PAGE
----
Should one pursue truth at whatever cost? This is essentially what this movie is about if we divorce it from the reality it is meant to represent. At what price should one stop one's pursuit and accept the world as it appears to be? Thankfully, Bernstein (Dustin Hoffman) and Woodword (Robert Redford), or Woodstein as they were 'affectionately' called by their superior, did not put a price on truth, and in their search brought down the highest power in America. This is a great testimony of the power of the media to affect and even change society.
If, like me, you are not completely familiar with the Watergate scandal then watching this movie would be a great way to familiarize yourself with some of the facts. We follow Woodword and Bernstein as they get on the trail of something bigger than anyone expected. Unfortunately, the adrenalin that must have been pumping through both men as they followed leads and made discoveries does not come through in this movie. Most of the time is spent trying not to miss the conversations or squinting to see what is written on the little pieces of paper scattered about.
Some reviewers have called it an American classic and the consensus is that this movie deserves a five star rating. Although I would in most cases agree with the majority opinion I have to dissent here and these are three of my reasons.
Firstly, although the acting was great, there is that missing element of suspense and excitement. Secondly, toward the end, some of the information is presented to the viewer through a typewriter with very small print which makes it quite difficult to read. I should have used subtitles I guess, but this shouldn't have been necessary for a movie in English. Lastly, the extras on the DVD should have at least included a documentary type piece to supplement the movie; instead of assuming that everyone knows all there is to know about Watergate. You may argue that this is just quibbling for its own sake, but to give it 5 stars would be lying to you. That being said, if you can put up with some of the 'faults' that I have listed and have an interest in politics or journalism, then I would recommend this movie to you.
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0 of 2 people found the following review helpful
2.0 out of 5 stars "I don't mind what you did. I mind how you did it.", March 9 2004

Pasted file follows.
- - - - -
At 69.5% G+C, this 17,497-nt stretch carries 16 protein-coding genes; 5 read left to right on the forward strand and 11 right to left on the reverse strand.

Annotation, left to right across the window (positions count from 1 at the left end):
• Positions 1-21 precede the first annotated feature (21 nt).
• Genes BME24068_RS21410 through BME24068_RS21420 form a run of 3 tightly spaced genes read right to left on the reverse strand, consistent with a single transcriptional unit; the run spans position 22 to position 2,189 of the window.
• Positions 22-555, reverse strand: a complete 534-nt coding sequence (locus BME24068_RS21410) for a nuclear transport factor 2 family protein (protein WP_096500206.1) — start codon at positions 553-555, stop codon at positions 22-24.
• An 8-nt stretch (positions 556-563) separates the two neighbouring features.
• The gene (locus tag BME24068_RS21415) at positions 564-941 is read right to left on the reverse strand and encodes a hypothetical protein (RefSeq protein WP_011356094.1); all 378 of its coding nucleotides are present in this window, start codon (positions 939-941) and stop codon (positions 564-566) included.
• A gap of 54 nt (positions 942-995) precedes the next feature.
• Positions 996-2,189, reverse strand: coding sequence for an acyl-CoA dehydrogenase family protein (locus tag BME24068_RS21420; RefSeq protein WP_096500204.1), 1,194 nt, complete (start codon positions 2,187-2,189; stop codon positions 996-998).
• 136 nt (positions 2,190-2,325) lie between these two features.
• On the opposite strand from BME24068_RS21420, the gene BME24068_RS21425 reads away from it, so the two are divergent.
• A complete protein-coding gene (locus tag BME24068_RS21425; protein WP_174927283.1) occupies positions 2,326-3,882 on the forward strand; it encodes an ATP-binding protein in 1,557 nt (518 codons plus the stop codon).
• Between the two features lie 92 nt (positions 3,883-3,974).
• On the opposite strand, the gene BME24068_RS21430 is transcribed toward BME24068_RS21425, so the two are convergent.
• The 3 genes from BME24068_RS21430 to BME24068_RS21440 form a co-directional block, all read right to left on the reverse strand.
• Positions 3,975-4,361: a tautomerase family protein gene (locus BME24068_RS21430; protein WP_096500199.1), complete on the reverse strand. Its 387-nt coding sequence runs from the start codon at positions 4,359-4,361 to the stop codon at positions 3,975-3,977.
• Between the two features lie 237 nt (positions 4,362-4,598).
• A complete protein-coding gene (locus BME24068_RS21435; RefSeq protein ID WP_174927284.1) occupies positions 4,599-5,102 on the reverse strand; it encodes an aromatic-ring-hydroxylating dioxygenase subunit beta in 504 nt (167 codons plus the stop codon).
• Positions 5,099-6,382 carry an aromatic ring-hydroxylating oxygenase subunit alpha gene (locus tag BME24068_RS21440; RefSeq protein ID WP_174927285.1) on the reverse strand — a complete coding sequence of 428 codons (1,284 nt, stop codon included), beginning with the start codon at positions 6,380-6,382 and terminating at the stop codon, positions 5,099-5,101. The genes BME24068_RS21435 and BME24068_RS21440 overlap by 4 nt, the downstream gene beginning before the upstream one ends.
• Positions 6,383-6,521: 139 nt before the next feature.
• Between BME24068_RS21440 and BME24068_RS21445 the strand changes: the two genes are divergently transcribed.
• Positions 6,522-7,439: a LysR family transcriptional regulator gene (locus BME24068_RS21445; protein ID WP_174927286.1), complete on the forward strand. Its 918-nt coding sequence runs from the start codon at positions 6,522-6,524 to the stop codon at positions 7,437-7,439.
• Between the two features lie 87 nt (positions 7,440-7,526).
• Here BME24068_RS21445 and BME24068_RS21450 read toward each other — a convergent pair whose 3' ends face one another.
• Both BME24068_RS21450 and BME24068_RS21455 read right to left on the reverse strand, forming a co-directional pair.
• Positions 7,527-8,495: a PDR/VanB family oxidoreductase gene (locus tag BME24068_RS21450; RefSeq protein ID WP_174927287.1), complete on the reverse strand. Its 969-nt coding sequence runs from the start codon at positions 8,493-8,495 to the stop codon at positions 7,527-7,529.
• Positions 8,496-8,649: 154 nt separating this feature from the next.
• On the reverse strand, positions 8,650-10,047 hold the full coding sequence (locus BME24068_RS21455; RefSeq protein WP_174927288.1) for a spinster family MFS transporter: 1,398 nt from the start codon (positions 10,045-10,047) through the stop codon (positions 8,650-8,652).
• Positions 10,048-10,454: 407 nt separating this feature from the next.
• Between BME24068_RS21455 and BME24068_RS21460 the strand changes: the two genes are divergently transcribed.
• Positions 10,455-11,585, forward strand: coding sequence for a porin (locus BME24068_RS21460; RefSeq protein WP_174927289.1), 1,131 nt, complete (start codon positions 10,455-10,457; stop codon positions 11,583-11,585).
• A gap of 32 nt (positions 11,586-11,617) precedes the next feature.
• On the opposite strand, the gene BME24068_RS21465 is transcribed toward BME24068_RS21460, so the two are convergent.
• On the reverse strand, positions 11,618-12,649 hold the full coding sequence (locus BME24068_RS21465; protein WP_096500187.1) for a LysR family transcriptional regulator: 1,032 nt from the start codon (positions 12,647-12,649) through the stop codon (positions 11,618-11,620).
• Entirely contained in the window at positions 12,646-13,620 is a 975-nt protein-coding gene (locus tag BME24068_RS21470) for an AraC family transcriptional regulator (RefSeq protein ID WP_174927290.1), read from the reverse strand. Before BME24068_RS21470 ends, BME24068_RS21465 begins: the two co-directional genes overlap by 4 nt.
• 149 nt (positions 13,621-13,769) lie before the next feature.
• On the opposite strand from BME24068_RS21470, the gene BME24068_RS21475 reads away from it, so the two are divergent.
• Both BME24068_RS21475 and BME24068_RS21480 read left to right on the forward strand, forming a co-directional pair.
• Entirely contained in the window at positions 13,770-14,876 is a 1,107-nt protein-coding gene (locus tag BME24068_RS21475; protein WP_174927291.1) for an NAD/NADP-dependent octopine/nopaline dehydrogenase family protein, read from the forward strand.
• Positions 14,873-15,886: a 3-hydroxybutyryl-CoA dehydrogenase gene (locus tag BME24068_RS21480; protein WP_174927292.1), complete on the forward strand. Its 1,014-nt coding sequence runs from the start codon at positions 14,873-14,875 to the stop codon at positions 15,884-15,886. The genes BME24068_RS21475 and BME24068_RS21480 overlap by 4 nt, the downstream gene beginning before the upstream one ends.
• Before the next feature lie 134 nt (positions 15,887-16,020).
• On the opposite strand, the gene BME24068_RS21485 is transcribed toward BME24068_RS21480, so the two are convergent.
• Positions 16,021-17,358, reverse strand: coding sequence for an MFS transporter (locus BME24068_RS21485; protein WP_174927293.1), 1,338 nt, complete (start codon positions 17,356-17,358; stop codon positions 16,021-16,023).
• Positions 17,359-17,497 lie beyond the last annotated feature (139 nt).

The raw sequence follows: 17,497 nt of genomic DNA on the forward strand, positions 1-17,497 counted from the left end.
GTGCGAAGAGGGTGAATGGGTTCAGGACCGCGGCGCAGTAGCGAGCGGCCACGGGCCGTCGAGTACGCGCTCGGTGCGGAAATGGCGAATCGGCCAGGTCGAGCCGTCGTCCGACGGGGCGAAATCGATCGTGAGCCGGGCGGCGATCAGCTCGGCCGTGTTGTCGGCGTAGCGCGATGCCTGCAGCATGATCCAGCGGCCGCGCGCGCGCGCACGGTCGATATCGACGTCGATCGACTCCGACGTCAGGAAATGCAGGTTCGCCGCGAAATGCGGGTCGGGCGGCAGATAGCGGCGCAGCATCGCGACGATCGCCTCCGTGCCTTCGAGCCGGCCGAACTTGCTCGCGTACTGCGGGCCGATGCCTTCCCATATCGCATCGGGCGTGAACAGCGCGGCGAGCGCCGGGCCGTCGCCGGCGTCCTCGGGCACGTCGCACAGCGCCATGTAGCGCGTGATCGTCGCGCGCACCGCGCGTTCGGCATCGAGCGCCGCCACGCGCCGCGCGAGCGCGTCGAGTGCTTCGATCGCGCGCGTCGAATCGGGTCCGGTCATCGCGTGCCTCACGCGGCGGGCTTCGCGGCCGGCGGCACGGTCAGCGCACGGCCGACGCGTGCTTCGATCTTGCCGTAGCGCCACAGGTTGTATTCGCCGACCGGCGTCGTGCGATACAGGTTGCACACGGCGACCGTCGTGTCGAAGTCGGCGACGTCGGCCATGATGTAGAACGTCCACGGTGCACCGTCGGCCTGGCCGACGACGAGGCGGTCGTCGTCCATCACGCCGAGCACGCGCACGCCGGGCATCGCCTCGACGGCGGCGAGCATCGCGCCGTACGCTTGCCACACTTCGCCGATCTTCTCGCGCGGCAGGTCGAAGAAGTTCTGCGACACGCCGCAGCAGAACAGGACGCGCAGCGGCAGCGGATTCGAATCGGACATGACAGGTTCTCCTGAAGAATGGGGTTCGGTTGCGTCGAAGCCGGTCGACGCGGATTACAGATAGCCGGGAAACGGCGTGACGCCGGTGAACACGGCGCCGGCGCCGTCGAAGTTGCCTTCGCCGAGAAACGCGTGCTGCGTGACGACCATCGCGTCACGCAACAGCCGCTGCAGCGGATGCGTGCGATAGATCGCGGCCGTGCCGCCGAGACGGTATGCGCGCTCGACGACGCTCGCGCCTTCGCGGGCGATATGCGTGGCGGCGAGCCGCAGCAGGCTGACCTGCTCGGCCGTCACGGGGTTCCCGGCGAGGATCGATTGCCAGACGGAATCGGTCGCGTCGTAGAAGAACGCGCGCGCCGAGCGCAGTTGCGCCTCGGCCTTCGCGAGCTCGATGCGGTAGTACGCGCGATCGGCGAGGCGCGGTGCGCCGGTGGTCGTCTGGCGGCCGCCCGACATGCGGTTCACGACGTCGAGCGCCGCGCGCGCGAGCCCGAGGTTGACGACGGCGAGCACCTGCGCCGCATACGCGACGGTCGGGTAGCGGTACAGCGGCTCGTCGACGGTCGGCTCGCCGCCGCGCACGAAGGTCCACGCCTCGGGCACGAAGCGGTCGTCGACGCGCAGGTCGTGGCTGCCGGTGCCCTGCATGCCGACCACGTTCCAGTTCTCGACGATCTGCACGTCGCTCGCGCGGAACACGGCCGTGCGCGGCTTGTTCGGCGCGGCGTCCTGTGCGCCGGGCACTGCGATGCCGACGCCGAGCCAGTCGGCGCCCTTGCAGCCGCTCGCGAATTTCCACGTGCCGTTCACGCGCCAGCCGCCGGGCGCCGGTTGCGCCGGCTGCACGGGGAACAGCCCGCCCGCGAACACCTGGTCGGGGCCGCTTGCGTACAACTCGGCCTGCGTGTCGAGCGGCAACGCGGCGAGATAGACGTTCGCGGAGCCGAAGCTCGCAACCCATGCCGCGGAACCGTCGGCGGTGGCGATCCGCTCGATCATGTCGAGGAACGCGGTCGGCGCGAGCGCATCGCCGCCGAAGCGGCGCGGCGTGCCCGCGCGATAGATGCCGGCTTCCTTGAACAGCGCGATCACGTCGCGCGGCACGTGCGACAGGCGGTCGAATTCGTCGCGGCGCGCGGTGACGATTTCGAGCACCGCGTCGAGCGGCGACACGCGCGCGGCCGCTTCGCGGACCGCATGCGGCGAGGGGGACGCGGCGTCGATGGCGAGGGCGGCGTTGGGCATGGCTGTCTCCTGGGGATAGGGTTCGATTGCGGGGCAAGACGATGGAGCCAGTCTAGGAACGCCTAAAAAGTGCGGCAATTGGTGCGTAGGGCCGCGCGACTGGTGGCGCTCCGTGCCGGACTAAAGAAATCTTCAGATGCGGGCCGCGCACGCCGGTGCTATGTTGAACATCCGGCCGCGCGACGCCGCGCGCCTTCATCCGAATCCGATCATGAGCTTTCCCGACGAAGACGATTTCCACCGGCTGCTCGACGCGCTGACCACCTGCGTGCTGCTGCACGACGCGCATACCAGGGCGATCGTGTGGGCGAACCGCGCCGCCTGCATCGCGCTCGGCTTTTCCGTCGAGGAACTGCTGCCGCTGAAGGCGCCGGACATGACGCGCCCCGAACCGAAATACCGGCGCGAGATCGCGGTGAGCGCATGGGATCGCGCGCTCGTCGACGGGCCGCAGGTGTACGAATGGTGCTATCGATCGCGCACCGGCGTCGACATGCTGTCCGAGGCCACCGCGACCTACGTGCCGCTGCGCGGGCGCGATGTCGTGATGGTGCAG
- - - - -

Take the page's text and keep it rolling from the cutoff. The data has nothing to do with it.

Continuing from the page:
Alan J. Pakula's "All the President's Men" chronicles the investigation that exposed one of the darkest chapters in American history. So profound was the impact of Watergate on the national psyche that the public's trust in its government has never been completely restored since President Richard Nixon resigned from office. Politically and historically, Watergate is a fascinating subject. However, as a subject for a feature film, it is decidedly less captivating.
Washington Post reporters Bob Woodward (Robert Redford) and Carl Bernstein (Dustin Hoffman) are working on a story about a break-in at the National Democratic Headquarters. Nothing seems out of the ordinary at first but the duo soon learns that the Nixon Administration may be involved. Woodward and Bernstein's investigation gains steam and eventually an enormous cash slush fund and mysterious payments to government officials come to light. When all the pieces of the puzzle finally come together, both men discover that they have been pursuing the biggest national story in recent memory.
The life of a reporter is typically not glamorous. Big-time stories rarely fall ready-made into a reporter's lap. Endless hours must be spent chasing leads which might lead to paydirt or might lead to a dead-end. "All the President's Men" captures the life of a reporter perfectly - and that is its problem. Watching Woodward and Bernstein running from one source to another hoping to uncover that one crucial clue that will unlock the mystery that is consuming them generates only minimal excitement. Furthermore, knowing beforehand that the identity of Deep Throat has still not been revealed works against the film because you know in the back of your mind that you are not watching the whole story behind Watergate. In the final tally, Redford, Hoffman and Jason Robards are all great but all three actors are stuck in a film that has few electric moments.
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0 of 2 people found the following review helpful
2.0 out of 5 stars Talk, talk, talk, talk.... Oh Look! They're talking again!, Feb. 27 2000
By A Customer
This review is from: All the President's Men (VHS Tape)